Academic journal article Jewish Bible Quarterly

Early Traditions on the Kidnapping and Sale of Joseph: Part I

Academic journal article Jewish Bible Quarterly

Early Traditions on the Kidnapping and Sale of Joseph: Part I

Article excerpt

At the kidnapping and subsequent sale of Joseph, one would have expected emotions to have run high among his brothers, coupled with a degree of outrage on the part of the offspring of the handmaids at the violence intended against him by the sons of Leah. After all, the Torah emphasizes that Joseph was a lad with the sons of the handmaids, Bilhah and Zilpah (Gen. 37:2), suggestive of a large measure of empathy on his part for those siblings of lesser family status who were also closer in age to him. One would have expected some strong opposition on their part, therefore, to that evil conspiracy. Nothing, however, is further from the truth. They were as culpable as the rest, if not more so.


Significantly, the Torah's account of the kidnapping and sale of Joseph highlights only the role of Reuben and Judah, sons of Leah, while the remainder of the siblings are portrayed as silently complicit. In the early post-biblical Pseudepigraphic literature (circa 200 BCE), however, a variant picture emerges, wherein two of the other brothers, Dan, son of Bilhah, and Gad, son of Zilpah, serve as primary instigators of the sale of Joseph and the subsequent deception of their father. (1) That source also reveals the existence of a compact of total silence among the brothers, to which they all bound themselves on pain of death. This tradition was also picked up in the much later midrashic literature. (2) We are not told on whose particular initiative that compact was drawn up, but, from the earlier of the two sources, the evidence points directly to Dan and Gad, since Dan is specifically credited with having first suggested that they dip the coat into blood, and Gad admits to a particularly vehement hatred of Joseph. (3) We may thus conclude that according to early post-biblical tradition there was an equal representation of the offspring of both Leah and the handmaids in that entire fearful affair.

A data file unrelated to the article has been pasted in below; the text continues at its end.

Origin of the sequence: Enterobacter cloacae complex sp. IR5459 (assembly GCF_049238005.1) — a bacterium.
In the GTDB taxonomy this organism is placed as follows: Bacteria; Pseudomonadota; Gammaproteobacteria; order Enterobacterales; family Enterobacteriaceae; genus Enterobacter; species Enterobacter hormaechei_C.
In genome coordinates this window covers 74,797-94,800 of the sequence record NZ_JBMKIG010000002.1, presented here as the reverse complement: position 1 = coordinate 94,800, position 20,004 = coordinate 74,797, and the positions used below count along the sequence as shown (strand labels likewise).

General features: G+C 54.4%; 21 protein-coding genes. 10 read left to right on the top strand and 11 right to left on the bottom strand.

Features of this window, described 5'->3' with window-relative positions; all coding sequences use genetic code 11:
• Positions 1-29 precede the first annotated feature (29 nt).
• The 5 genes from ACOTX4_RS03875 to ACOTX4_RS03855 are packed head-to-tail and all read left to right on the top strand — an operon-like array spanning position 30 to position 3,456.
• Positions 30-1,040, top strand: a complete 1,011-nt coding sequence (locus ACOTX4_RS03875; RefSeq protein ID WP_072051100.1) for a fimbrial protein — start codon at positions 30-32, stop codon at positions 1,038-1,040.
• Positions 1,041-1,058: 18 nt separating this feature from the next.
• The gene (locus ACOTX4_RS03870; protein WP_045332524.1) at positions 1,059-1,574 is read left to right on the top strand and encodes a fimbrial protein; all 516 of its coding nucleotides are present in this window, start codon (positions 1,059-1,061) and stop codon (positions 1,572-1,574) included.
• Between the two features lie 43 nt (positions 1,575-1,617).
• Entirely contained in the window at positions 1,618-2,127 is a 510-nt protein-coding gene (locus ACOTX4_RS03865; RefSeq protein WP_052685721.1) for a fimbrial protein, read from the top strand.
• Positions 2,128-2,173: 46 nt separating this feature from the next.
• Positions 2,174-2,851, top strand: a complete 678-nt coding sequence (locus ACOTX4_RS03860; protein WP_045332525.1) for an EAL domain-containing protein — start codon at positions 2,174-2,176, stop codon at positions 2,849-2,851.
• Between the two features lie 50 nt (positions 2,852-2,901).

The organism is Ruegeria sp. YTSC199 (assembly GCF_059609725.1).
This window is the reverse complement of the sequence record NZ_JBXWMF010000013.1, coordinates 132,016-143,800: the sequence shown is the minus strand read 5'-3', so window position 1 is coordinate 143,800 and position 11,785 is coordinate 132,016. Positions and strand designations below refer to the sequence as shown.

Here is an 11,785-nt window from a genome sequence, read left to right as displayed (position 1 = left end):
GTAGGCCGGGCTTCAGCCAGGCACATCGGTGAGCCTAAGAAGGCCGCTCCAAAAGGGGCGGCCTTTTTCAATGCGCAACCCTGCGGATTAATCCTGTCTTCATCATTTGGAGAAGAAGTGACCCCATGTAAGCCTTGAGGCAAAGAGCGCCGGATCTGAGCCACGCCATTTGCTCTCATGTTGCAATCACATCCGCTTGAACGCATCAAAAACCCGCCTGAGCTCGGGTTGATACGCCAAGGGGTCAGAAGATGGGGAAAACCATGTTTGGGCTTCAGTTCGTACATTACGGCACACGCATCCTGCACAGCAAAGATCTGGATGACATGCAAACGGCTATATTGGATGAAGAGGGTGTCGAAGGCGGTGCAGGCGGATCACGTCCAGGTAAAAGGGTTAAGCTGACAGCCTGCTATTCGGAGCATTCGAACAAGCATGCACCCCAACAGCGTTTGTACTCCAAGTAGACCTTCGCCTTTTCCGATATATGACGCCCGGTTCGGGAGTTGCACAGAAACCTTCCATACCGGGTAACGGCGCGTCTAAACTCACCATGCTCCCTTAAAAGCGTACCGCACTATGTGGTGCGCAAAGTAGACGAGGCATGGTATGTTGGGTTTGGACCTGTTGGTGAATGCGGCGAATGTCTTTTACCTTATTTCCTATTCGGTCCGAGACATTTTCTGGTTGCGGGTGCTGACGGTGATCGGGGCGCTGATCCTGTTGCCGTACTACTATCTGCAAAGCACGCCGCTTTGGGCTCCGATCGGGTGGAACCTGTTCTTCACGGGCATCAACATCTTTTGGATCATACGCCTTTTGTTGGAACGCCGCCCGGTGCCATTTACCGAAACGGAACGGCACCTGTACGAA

Rabbinic tradition has consistently ignored the Apocryphal and Pseudepigraphic literature because of the fact that it was mainly written in Greek and by Jewish writers who were perceived as assimilated since they did not bear a pharisaic imprimatur. The exclusion of that literature from the Canon meant that it was left to the Church to be its custodian and the guarantor of its survival, a fact that misled many to regard it as a heretical work. The present writer believes that it is time we reclaim it, since it constitutes a valuable repository of many authentic traditions going back generations before the midrashic literature. The tradition we referred to above, regarding the solemn compact entered into by all the brothers, constitutes a clear example of a common reservoir for the contents of both Pseudepigrapha and Midrash.

It is often difficult to locate the origin or rationale of midrashic traditions, though our initial inquiry is always in the direction of some indication, however subtle or indirect, in the biblical text itself or some syntactical or grammatical variation. The blessing of Jacob (4) makes a direct reference to the brothers' violent encounter with Joseph: 'The archers have dealt bitterly with him, shot at him and hated him' (Gen. 49:23), but it may also contain two further references to that event within the addresses to both Dan and Gad. Jacob alludes to an episode in Dan's life when he behaved like 'a serpent in the way, a horned snake in the path that bites the horse's heels so that the rider falls backward' (49:17). The implication is that, at some time, Dan had been involved in some act of duplicity and violence--a reference that might well have inspired that early tradition regarding his dark role in the sale of Joseph.

Jacob's blessing of Gad consists of a mere six Hebrew words: Gad gedud yegudennu, ve-hu yagud akev [Gad, a troop will troop upon him; but he shall troop upon their heel] (v. 19). Whatever the unspecified, underlying historical reference, the notion of Gad as warlike by nature and regularly embroiled in violent retaliation is unmistakable. …

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